When I look at the Torah as a whole, I come to ask the question, “Why if the Land of Israel plays such a vital role in the Torah, do so many Jews live in Galut today?” To find the answer I looked towards this week’s Parsha. In Chayei Sarah we read about Avraham’s purchase of a plot of land to bury Sarah. We go through a significant amount of trouble to learn that Avraham is burying Sarah. We are told about every detail of the transaction. From the exact location of the burial plot to the exact amount of money Avraham paid and from whom he bought it. Why couldn’t the Torah just say “And Avraham buried Sarah in Chevron”? The Midrash in Breishit Rabbah gives answer to the question, saying, “there are three places about which the nations of the world cannot argue or taunt the Jews and say ‘You stole them’. These are the Me’arat HaMachpeilah, Har HaBayit, and Kever Yosef in Shechem.” These places are listed as such, because they were undisputedly bought by our ancestor and meticulously recorded in the pages of history. Ma’arat HaMachpeilah by Avraham, Kever Yosef by Yaakov, and Har HaBayit by David HaMelech. Each one of these accounts is recorded in extreme detail so as to prevent any disputes about our land. The Iban Ezra provides us with another interesting answer which I think is useful to note. He writes that “Here we are informed of the supremacy of Eretz Yisrael over all other lands.”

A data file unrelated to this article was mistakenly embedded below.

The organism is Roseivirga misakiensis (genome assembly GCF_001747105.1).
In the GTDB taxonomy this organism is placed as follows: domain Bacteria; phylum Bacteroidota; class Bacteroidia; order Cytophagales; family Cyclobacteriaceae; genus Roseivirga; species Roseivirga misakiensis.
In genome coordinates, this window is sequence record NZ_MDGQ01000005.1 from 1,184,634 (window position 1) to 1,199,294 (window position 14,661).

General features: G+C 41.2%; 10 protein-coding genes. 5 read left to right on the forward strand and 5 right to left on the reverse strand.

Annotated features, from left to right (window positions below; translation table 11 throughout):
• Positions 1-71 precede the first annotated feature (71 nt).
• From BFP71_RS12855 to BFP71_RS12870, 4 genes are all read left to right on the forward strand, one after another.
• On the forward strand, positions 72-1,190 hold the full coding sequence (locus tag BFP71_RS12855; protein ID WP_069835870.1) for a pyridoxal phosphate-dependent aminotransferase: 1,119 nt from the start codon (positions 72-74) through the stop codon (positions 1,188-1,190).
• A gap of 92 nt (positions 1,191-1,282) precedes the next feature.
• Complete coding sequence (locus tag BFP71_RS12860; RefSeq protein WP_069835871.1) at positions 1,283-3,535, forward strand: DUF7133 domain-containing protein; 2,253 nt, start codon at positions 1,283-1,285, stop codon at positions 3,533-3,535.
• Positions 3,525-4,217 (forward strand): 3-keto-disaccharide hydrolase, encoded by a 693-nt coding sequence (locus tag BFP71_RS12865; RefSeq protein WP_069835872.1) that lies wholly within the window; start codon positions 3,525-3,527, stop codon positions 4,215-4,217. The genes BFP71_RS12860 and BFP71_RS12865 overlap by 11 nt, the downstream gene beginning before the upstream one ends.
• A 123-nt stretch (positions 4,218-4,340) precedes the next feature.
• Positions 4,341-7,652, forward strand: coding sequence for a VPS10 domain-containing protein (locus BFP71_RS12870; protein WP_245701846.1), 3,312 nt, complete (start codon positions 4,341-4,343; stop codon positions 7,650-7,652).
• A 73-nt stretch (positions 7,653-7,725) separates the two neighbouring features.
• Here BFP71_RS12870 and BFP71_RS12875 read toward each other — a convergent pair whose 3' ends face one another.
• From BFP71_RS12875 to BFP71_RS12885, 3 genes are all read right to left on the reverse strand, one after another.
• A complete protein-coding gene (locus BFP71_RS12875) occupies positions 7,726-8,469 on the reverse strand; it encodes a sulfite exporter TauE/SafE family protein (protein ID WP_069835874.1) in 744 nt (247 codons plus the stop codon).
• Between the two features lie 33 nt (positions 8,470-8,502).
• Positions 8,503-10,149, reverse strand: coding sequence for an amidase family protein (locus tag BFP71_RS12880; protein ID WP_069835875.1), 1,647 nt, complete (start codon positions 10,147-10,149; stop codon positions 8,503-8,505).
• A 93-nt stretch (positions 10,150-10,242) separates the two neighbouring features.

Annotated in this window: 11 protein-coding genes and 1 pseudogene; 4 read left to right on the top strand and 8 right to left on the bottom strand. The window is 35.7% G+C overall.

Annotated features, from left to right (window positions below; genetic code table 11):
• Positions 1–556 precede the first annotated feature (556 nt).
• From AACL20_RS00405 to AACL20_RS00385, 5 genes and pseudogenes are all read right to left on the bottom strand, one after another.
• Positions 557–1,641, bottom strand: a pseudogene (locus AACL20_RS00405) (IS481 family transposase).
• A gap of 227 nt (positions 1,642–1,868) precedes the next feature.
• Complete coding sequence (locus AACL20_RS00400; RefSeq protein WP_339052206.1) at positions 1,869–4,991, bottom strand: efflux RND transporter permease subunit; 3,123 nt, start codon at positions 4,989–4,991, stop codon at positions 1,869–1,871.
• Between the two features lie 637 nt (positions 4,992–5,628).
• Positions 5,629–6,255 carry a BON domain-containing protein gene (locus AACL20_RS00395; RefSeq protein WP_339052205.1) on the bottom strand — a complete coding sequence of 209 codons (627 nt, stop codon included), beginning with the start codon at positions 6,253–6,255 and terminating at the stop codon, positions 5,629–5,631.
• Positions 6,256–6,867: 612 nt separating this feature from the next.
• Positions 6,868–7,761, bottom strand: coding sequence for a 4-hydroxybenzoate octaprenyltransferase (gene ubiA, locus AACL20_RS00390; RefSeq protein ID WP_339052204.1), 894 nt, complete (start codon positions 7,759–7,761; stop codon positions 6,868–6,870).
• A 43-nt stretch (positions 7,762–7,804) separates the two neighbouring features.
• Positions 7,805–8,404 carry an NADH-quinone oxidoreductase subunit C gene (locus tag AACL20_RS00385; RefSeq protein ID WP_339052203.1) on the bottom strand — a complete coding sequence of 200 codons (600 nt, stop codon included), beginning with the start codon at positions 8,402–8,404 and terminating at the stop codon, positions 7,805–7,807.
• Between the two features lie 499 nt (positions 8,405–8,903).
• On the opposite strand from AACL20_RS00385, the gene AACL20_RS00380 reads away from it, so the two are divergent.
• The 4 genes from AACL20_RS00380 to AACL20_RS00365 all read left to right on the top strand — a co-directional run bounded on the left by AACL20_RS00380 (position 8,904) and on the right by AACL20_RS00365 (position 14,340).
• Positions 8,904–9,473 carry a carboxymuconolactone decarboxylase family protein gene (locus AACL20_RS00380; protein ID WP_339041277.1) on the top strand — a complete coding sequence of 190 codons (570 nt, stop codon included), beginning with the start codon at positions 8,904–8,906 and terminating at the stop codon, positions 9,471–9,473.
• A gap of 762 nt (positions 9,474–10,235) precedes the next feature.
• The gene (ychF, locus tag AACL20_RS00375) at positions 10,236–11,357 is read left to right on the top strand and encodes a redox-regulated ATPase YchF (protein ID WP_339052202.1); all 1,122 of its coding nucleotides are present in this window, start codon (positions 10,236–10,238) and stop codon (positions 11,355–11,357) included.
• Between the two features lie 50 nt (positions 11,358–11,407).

To try and understand my original question about the Jews of Galut I looked at an idea brought to us in Mesechet Brachot Daf Hey Amud Alef. It says, “Rebbe Shimon Bar Yochai says, HaShem gave three gifts to Yisrael and he gave them only through suffering, they are: Torah, Eretz Yisrael, and the World to Come. Here we see that HaShem wanted to teach us that Eretz Yisrael is only acquired through suffering. What led me to this is the fact that we learn how our father Avraham acquired the first plot of land in Eretz Yisrael. We see the beginning of Hashem’s promise to Avraham being fulfilled. Avraham, suffering the loss of his wife goes out a buys a plot of land to bury her. Through this suffering he sets his roots into the land. What I mean by roots, is that we may live on a land but one of the only true ways to possess it is through our burial plots. They are a permanent reminder to us and others that this land is ours. Thus we can learn from Avraham, that only through suffering, can we merit Eretz Yisrael.

Why must it be this way? Why must we suffer to get our land? The answer is that Hashem wants us to live in Eretz Yisrael in order for us to get closer to him, in order to live a more meaningful and spiritual life and because it is a mitzvah. That is why the three most important gifts he gives us, the three most important gifts that would make us closer to Hashem come through suffering.